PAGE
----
Treatment goals include:
• Inducing remission (relieving symptoms and improving general wellbeing)
• Achieving complete mucosal healing (mucosa is the lining of the gut affected by the inflammatory processes of the disease)
• Maintaining remission and preventing relapse.
Glucocorticoid (steroid) preparations are often required to treat an acute disease flare. There are two main types of steroids:
• Topical steroids (budesonide) which have a local anti-inflammatory effect in the colon
• Systemic steroids (prednisolone) show systemic anti-inflammatory effect throughout the body but are also known to cause many undesirable side effects
Budesonide is a well tolerated steroid treatment which works locally, at the site of inflammation in the gut. Budesonide formulations are designed to release the active drug in the lower small bowel (ileo-caecal region), which is the most common site of inflammation in Crohn’s disease (approx. 65% of patients). After producing the anti-inflammatory effect in the bowel, budesonide is absorbed and transported directly to the liver, where 90% of it is metabolized (broken down). Very little budesonide passes through the liver into the blood stream (about 10%), meaning that the patient is less likely to experience steroid side effects. This explains why patients taking budesonide report less side effects less frequently than those treated with conventional steroids.
According to European and National Guidelines, budesonide is the preferred first line treatment in mild to moderate ileo-caecal Crohn’s disease.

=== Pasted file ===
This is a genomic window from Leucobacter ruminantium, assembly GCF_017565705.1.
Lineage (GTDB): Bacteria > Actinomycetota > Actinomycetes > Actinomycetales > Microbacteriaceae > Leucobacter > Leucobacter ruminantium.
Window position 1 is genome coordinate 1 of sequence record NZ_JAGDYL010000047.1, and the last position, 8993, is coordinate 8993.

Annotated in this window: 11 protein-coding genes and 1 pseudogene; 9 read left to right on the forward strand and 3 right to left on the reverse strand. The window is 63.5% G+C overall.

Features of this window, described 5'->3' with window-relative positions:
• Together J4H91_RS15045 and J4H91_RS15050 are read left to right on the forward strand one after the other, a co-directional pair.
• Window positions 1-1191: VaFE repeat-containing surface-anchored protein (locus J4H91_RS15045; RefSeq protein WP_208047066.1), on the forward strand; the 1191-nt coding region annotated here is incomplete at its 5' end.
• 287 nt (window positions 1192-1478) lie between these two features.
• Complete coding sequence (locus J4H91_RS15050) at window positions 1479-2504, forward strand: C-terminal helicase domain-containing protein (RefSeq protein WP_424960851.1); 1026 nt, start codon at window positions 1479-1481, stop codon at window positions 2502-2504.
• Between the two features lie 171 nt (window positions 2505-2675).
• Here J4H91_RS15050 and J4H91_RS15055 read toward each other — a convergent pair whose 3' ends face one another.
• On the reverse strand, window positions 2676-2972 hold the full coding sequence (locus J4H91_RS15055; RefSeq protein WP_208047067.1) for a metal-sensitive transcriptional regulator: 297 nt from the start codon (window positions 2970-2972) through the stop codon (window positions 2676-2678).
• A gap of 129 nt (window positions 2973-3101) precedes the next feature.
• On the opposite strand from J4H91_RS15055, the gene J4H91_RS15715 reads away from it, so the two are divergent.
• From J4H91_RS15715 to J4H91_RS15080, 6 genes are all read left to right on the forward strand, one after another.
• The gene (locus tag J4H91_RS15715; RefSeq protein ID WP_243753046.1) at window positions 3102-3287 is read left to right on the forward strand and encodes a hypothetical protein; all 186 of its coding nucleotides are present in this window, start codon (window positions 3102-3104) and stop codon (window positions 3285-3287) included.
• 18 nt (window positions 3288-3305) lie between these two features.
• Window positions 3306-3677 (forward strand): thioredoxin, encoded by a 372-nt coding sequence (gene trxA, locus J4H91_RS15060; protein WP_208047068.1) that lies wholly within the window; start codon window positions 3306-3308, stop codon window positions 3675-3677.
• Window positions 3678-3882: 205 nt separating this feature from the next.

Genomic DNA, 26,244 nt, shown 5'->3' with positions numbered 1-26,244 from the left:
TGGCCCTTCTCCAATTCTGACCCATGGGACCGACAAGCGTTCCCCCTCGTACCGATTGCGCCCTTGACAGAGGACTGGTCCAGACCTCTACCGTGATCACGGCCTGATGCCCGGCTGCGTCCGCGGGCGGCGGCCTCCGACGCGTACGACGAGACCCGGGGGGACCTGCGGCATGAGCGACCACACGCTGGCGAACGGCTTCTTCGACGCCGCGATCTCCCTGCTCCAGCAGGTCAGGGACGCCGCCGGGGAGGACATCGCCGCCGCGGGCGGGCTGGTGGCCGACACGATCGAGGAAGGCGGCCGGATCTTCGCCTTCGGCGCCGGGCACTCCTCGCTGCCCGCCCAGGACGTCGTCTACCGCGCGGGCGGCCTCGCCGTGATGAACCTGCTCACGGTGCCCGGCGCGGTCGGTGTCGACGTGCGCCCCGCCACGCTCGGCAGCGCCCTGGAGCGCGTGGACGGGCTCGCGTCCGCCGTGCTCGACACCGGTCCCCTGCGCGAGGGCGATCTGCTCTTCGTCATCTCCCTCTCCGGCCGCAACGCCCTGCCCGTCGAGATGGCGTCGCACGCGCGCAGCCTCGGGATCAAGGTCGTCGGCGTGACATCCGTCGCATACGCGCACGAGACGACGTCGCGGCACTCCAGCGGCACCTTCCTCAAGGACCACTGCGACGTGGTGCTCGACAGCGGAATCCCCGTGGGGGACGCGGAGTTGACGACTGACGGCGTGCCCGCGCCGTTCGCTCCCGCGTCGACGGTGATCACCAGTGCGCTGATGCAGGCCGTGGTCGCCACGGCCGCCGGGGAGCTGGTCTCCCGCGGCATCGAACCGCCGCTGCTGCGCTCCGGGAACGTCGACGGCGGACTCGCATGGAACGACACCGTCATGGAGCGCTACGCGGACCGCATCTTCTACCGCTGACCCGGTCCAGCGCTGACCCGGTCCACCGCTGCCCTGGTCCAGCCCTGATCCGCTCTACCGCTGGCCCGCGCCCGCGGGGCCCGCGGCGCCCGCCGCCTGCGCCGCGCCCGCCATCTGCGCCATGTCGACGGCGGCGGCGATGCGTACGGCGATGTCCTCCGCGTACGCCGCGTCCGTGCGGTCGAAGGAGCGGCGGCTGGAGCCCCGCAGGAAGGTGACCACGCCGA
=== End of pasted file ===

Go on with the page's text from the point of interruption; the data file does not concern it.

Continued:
If remission cannot be induced by steroids (topical or systemic), the doctor may prescribe agents that suppress the immune system (immunosuppressants), such as azathioprine or methotrexate. Immunosuppressants support the anti-inflammatory effects of the corticosteroids and can help reduce their use. Finally, when no other agents successfully induce remission, biologics or biosimilar durgs may be tried (anti-TNF-α monoclonal antibodies).
Treatment with different drugs may postpone a new flare of disease, but cannot, in most cases, completely prevent disease recurrence.
Patients with Crohn’s disease may require surgery if complications such as fistula formation or stenosis occur. The principle surgical approach in these cases is one of bowel preservation, since surgical removal of inflamed bowel, unlike in some ulcerative colitis patients, does not lead to cure and inflammation may recur elsewhere in the gastrointestinal tract.
Patients with Crohn’s disease are subject to a number of deficiency syndromes. The absorption of nutrients including vitamins, minerals and proteins may be affected and these nutrients should be substituted using suitable food supplements.
During an acute flare, it may be necessary to supplement the essential nutrients by means of an intravenous infusions. In most cases, however, a special diet is not required. Due to a danger of malnutrition patients should make sure they are receiving a balanced diet.